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The lives of an enormous number of people were irreversibly touched by adoption—as far back as the 1940s, in many cases—but the Bill will have little or no effect on them.

It is right that we are putting in place new structures for the future. We need to overhaul the whole process to improve the adoption system and the chances of children in care now and in the future to get a proper start in life, but we must also have some regard to the fall-out from some of the past mistakes and problems in the adoption system. That is what the amendment addresses.

In my involvement with the Bill and the subject of adoption, I have been particularly touched by the approaches from older women especially, including those in my constituency who gave up their children for adoption in very difficult circumstances—often with a high degree of pressure, verging on coercion—to people such as those with whom we are dealing in the Bill.

In effect, we are talking about a past generation who lived under very different social standards. Many people were worried about the original Bill, which would have prevented the contact between adopted children and their birth parents in the future. As I have said, the Government did a U-turn on that, but we need to apply the Bill to the forgotten generation of birth mothers from the post-war years especially.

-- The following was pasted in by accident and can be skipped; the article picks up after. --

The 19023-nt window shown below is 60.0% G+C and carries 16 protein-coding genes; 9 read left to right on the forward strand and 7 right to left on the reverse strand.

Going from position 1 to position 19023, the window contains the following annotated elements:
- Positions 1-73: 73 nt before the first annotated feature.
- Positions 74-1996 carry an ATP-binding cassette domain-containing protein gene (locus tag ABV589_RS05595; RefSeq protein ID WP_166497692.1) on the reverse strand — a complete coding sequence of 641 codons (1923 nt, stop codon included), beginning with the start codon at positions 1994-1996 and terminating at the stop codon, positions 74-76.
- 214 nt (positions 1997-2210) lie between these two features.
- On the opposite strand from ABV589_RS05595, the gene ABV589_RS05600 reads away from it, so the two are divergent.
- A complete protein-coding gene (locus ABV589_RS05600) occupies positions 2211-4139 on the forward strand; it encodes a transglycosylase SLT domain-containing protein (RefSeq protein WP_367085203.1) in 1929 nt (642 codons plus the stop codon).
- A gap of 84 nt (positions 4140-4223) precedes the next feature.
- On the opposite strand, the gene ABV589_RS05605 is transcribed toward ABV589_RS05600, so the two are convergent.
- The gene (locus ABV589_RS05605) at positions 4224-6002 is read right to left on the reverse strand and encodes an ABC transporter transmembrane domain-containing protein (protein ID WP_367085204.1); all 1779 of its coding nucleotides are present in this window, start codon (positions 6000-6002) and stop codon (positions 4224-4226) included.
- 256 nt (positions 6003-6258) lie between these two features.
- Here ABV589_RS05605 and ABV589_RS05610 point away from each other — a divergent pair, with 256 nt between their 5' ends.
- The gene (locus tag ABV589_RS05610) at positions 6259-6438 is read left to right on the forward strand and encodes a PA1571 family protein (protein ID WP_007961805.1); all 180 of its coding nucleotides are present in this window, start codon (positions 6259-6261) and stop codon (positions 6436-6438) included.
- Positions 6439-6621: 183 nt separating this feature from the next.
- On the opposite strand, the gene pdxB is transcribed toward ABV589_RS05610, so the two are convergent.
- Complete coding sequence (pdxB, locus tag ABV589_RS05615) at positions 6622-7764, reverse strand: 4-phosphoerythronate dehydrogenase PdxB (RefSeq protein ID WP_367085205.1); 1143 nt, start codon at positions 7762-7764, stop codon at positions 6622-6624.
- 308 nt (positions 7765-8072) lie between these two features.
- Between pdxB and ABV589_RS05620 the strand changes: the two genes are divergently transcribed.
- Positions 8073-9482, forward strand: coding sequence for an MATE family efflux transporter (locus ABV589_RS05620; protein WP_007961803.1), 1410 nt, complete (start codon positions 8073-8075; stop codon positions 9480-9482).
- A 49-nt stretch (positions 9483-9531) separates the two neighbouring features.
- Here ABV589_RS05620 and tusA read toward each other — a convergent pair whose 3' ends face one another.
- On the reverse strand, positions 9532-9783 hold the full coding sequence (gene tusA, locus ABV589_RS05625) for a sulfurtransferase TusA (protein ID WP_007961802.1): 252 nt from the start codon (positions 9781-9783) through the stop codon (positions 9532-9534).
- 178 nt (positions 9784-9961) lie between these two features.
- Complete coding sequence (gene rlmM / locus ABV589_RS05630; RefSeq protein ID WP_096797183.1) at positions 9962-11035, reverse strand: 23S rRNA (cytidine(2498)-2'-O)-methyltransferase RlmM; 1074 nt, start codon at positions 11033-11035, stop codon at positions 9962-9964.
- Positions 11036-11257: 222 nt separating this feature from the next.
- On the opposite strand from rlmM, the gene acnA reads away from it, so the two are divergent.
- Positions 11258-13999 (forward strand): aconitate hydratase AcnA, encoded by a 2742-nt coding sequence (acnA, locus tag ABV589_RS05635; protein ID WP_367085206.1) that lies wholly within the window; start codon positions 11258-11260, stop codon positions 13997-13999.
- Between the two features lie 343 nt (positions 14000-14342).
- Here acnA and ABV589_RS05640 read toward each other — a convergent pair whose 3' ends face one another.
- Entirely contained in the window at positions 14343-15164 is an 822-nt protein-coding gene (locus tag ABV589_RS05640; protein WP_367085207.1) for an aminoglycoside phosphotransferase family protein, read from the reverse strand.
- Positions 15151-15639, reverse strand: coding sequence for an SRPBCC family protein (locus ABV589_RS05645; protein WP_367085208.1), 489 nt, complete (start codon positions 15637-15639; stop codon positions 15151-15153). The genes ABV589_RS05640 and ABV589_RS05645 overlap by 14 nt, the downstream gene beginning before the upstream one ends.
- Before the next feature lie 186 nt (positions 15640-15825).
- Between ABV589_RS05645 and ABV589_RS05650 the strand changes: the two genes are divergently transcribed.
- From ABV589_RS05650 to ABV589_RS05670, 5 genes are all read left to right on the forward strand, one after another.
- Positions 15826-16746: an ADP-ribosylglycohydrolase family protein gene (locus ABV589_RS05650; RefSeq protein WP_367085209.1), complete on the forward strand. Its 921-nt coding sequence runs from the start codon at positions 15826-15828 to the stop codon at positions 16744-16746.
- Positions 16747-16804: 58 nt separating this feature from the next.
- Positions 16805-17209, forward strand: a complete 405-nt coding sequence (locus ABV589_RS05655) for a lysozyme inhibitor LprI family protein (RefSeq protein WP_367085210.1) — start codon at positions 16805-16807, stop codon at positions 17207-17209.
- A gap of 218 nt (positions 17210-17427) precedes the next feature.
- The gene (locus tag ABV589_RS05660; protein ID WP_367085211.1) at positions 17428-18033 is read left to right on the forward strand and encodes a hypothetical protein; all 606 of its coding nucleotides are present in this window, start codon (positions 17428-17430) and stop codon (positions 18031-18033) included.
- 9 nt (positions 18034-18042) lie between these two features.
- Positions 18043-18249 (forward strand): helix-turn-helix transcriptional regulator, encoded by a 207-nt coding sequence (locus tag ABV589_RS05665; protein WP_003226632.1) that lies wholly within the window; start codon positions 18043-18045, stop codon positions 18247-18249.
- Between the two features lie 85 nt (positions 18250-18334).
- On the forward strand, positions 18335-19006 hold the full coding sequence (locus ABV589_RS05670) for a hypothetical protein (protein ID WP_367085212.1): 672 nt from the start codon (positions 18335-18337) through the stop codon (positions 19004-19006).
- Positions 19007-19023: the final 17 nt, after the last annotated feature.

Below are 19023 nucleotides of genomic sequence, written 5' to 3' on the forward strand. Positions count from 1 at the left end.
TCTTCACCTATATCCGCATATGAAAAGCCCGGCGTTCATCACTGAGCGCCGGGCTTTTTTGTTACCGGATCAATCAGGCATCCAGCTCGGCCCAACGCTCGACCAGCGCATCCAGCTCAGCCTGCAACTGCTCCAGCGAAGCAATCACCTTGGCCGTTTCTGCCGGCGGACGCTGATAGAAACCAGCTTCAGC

Many mothers were forced to give up their children for adoption because of social stigma, and adoptive parents were encouraged to pass off the child as their own genetic son or daughter. In many cases, the Bill represents the very last chance for those people, in their twilight years, to establish contact with sons and daughters who were given away for adoption, often reluctantly. However, we contend that contact should be established sensitively, and only with all the proper controls and balances through an intermediary third party and only if the adopted adult agrees. Those must be the absolute minimum requirements, but the demand is there.

We have only to consider the fact that, since section 26 of the Children Act 1975 came into force, 70,000-plus adopted adults in England and Wales have received their birth records, enabling them to establish links with their birth parents if they so wish. Some 90 per cent. of non-searching adopted people agree to have some form of contact with the birth parent who initiates an inquiry.